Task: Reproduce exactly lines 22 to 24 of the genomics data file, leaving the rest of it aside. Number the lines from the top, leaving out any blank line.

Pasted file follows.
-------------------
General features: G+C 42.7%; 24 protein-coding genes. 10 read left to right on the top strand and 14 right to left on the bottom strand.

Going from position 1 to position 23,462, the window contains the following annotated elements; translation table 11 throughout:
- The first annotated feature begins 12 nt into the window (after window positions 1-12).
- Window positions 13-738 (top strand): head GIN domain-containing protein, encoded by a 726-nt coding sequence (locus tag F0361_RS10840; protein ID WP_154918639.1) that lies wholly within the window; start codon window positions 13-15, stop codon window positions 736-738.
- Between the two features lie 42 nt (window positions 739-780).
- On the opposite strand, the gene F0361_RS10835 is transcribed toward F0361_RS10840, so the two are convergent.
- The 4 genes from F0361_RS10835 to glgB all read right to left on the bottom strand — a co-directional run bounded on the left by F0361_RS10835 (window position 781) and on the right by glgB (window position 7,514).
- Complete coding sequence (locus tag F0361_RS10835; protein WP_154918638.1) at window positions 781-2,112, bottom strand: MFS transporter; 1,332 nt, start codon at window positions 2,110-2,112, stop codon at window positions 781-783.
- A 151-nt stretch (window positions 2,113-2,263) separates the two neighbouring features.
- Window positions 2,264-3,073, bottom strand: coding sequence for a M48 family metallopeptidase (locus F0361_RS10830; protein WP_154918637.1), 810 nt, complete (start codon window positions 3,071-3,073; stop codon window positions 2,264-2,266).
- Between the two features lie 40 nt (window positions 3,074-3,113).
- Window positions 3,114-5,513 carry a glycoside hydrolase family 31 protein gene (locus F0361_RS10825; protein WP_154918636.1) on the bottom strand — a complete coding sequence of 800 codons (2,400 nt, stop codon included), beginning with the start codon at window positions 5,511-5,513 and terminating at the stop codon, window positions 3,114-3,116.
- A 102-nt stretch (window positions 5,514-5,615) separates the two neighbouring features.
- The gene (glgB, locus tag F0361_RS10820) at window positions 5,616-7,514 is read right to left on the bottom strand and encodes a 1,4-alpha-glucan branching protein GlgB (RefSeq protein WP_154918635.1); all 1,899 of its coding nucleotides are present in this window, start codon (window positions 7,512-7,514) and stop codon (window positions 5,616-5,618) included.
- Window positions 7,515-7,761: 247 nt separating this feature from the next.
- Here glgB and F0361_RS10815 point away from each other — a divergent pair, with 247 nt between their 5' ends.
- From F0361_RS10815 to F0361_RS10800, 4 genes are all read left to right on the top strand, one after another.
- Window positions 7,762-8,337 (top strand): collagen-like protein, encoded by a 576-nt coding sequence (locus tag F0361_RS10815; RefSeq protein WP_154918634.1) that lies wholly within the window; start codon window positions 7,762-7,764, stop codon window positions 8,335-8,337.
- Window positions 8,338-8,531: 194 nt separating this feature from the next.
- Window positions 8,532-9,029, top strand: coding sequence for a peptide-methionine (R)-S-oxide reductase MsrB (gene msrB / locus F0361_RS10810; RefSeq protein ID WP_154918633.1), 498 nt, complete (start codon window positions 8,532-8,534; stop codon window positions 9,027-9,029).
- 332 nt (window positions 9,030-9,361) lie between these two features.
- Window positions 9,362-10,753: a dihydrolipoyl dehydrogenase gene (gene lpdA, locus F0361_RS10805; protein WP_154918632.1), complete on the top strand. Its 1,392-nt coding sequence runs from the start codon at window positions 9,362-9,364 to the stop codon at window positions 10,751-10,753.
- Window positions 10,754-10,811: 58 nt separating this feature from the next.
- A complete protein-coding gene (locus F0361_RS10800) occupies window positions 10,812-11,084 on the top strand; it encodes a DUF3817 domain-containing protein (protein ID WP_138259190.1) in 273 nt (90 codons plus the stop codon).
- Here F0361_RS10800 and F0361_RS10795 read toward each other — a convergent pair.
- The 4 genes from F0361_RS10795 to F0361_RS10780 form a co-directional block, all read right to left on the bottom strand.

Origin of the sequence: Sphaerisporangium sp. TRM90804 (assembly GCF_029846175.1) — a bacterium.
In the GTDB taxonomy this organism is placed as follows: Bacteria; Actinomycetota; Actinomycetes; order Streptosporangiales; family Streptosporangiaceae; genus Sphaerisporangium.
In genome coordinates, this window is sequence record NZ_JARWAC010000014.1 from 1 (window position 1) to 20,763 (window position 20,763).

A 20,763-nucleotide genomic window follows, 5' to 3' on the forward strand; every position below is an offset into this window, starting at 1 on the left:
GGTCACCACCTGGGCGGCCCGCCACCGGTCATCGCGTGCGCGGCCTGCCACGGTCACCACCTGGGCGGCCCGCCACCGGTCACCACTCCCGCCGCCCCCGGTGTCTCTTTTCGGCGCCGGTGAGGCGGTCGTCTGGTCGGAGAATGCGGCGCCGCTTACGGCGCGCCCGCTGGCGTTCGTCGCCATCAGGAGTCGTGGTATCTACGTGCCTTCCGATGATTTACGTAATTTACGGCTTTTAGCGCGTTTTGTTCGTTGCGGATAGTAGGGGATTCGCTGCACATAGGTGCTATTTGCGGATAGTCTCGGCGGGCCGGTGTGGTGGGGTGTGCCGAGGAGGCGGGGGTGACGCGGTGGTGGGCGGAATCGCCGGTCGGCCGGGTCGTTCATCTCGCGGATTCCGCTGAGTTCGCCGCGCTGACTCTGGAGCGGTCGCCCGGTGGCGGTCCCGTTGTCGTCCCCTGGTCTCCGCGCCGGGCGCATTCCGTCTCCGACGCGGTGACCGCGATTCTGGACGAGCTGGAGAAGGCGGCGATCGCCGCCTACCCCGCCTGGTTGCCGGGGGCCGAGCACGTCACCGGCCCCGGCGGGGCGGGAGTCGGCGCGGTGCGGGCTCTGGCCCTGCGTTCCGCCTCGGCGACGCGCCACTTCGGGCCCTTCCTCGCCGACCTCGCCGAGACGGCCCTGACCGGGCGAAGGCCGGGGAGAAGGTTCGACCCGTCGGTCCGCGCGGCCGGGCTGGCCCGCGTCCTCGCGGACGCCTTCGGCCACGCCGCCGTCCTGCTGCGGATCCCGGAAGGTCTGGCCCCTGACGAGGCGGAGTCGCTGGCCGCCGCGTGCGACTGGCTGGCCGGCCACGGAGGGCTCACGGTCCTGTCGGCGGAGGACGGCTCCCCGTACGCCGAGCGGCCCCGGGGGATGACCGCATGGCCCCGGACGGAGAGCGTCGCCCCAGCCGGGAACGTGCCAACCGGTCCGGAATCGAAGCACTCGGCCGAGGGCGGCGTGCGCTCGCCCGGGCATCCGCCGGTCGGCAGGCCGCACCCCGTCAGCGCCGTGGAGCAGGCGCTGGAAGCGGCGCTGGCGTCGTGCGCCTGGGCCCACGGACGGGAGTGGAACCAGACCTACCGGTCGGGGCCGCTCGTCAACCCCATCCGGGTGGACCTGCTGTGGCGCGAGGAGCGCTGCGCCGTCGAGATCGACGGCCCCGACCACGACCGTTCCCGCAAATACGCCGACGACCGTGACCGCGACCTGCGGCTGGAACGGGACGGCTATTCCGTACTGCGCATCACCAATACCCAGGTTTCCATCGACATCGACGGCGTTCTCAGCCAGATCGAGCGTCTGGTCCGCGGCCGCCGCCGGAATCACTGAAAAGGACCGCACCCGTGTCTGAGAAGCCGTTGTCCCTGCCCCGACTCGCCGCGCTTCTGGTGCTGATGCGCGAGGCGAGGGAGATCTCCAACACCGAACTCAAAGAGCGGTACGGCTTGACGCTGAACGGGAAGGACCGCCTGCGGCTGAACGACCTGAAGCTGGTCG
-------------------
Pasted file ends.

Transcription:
- Window positions 9,362-10,753: a dihydrolipoyl dehydrogenase gene (gene lpdA, locus F0361_RS10805; protein WP_154918632.1), complete on the top strand. Its 1,392-nt coding sequence runs from the start codon at window positions 9,362-9,364 to the stop codon at window positions 10,751-10,753.
- Window positions 10,754-10,811: 58 nt separating this feature from the next.
- A complete protein-coding gene (locus F0361_RS10800) occupies window positions 10,812-11,084 on the top strand; it encodes a DUF3817 domain-containing protein (protein ID WP_138259190.1) in 273 nt (90 codons plus the stop codon).